- Security TWENTY
- Women in Security
Could and should banks be doing to collectively build the cyber and operational resilience of the UK finance sector? So asked Nick Strange, Director, Supervisory Risk Specialists at the Bank of England in a speech in London.
He spoke of ‘operational resilience’ as the outcome we are seeking ‘and to do that we must manage operational risk effectively’. He said that the Bank does not expect firms to able to withstand the most extreme forms of disruption – ‘that would be inefficient and make the cost of providing critical business services prohibitive. And secondly we recognise that disruption will happen and it is unrealistic to expect that in today’s complex and connected world that we should have a zero tolerance for disruption’.
A discussion paper on operational resilience was published in July 2018 by the Bank, and the UK regulators the PRA and the FCA. The Bank’s premise is that ‘operational disruptions will happen and robust, well-tested response and recovery plans will be key to maintaining your important business services’. Later this year the Bank will set out proposed policies and explain its approach to supervising operational resilience. Also the Bank will test an impact tolerance for payments in a hypothetical
scenario where firms’ IT systems supporting their payments function become unavailable.
“A possible (and I only say possible) outcome of the cyber stress testing we are piloting may be that on their own, firms cannot meet the FPC’s proposed tolerance for payments systems outage. If this were the case then it would either fall to the public or private sector to come up with a collective solution.”
He concluded: “As operational risk managers you will no doubt continue to try to reduce the probability of a disruptive event occurring, but it’s unrealistic to think disruption can be prevented entirely. A zero tolerance for disruption, however desirable, isn’t practical, so you should consider how much disruption your firms are prepared to tolerate from a consumer, business and financial stability perspective. Then you can work to ensure that you have robust response capabilities and can recover your most important business services within the tolerances you set. Focusing on recovering business services, not just IT systems, may help you to deliver more innovative solutions. Thinking of operational resilience as the outcome we are seeking, and operational risk management as the means by which this is achieved gives a clear focus for investment in both. This renewed interest in operational risk and resilience, suggests to me that there’s never been a better time to be an operational risk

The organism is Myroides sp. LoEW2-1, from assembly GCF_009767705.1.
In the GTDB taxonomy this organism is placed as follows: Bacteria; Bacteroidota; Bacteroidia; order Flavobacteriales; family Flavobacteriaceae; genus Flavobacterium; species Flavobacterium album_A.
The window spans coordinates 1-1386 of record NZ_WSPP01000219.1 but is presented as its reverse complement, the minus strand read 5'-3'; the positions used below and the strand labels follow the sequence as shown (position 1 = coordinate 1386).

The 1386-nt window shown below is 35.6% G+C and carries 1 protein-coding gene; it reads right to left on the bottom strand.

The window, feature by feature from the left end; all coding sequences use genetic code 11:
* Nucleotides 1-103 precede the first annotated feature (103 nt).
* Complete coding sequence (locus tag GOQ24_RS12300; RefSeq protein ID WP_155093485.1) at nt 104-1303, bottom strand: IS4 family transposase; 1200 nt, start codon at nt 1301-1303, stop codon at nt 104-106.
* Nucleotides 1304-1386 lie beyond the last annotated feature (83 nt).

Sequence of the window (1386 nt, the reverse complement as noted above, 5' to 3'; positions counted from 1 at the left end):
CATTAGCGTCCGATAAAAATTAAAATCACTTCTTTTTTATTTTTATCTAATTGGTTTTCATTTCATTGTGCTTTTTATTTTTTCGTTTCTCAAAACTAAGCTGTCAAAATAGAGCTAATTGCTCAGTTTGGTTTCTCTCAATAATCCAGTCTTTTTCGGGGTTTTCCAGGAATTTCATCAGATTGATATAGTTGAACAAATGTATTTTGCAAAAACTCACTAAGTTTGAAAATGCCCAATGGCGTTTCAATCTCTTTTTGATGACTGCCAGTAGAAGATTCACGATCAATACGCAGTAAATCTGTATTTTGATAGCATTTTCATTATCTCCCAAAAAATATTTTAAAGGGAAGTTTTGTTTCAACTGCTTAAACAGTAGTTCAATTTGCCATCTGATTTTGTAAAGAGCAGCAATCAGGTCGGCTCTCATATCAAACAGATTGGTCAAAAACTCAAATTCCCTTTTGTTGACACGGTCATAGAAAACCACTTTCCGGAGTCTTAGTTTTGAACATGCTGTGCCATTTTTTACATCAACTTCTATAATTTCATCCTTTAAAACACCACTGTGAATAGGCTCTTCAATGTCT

For the full speech visit the Bank of England website. All speeches are online at www.bankofengland.co.uk/publications/Pages/speeches/default.aspx.
Sarah Armstrong-Smith, Head of Continuity and Resilience at Fujitsu UK and Ireland described the Bank of England’s call for a collective effort to tackle cyberthreats as a step in the right direction. “With the number of threats continuing to increase exponentially, customer trust has never been so valuable or hard to come by and as such it has never been more important for businesses to test and ensure they are protected appropriately. A fifth of the public believe that cybercrime is the biggest challenge facing the UK today, and there are certainly some lessons UK firms can learn from the American initiative ‘Sheltered Harbour’ to vault and protect customer data in the event of a cyber attack.
“A collective solution to cybersecurity threats can help to enhance the operational resilience of the financial sector, and in turn, better protect customers and their data. With digital continuing to pave the way in financial services, the industry can no longer afford for it not to be the number one priority. Banks need to be able to identify, react and defend against a breach quickly, which includes stress-testing a range of scenarios, in collaboration with multiple stakeholders.”